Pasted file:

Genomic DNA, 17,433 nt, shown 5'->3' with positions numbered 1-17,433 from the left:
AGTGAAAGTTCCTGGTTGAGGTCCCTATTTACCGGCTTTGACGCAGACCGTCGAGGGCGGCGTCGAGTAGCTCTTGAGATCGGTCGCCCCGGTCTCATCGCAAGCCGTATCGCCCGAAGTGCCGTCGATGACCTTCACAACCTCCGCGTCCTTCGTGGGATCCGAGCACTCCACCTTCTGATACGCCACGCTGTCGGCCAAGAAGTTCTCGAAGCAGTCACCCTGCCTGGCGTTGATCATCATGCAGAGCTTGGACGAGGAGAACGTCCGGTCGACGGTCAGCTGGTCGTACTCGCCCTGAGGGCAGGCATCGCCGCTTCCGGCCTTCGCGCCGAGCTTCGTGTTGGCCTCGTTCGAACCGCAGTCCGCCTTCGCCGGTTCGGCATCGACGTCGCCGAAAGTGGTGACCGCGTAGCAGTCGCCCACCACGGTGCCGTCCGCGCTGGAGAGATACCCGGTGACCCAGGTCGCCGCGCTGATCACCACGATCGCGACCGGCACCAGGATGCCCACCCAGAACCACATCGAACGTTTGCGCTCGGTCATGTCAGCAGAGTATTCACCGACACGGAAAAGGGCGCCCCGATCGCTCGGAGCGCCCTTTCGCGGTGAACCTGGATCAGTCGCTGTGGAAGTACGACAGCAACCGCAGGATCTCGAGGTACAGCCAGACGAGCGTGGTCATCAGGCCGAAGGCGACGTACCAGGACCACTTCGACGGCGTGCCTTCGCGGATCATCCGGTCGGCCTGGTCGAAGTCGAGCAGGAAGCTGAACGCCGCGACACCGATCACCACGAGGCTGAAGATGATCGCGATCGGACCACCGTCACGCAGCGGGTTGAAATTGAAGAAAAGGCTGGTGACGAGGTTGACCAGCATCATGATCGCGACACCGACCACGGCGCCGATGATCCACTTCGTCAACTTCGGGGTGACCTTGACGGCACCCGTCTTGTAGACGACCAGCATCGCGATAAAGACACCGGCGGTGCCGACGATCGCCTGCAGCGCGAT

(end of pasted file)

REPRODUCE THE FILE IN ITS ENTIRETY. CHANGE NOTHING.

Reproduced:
Genomic DNA, 17,433 nt, shown 5'->3' with positions numbered 1-17,433 from the left:
AGTGAAAGTTCCTGGTTGAGGTCCCTATTTACCGGCTTTGACGCAGACCGTCGAGGGCGGCGTCGAGTAGCTCTTGAGATCGGTCGCCCCGGTCTCATCGCAAGCCGTATCGCCCGAAGTGCCGTCGATGACCTTCACAACCTCCGCGTCCTTCGTGGGATCCGAGCACTCCACCTTCTGATACGCCACGCTGTCGGCCAAGAAGTTCTCGAAGCAGTCACCCTGCCTGGCGTTGATCATCATGCAGAGCTTGGACGAGGAGAACGTCCGGTCGACGGTCAGCTGGTCGTACTCGCCCTGAGGGCAGGCATCGCCGCTTCCGGCCTTCGCGCCGAGCTTCGTGTTGGCCTCGTTCGAACCGCAGTCCGCCTTCGCCGGTTCGGCATCGACGTCGCCGAAAGTGGTGACCGCGTAGCAGTCGCCCACCACGGTGCCGTCCGCGCTGGAGAGATACCCGGTGACCCAGGTCGCCGCGCTGATCACCACGATCGCGACCGGCACCAGGATGCCCACCCAGAACCACATCGAACGTTTGCGCTCGGTCATGTCAGCAGAGTATTCACCGACACGGAAAAGGGCGCCCCGATCGCTCGGAGCGCCCTTTCGCGGTGAACCTGGATCAGTCGCTGTGGAAGTACGACAGCAACCGCAGGATCTCGAGGTACAGCCAGACGAGCGTGGTCATCAGGCCGAAGGCGACGTACCAGGACCACTTCGACGGCGTGCCTTCGCGGATCATCCGGTCGGCCTGGTCGAAGTCGAGCAGGAAGCTGAACGCCGCGACACCGATCACCACGAGGCTGAAGATGATCGCGATCGGACCACCGTCACGCAGCGGGTTGAAATTGAAGAAAAGGCTGGTGACGAGGTTGACCAGCATCATGATCGCGACACCGACCACGGCGCCGATGATCCACTTCGTCAACTTCGGGGTGACCTTGACGGCACCCGTCTTGTAGACGACCAGCATCGCGATAAAGACACCGGCGGTGCCGACGATCGCCTGCAGCGCGAT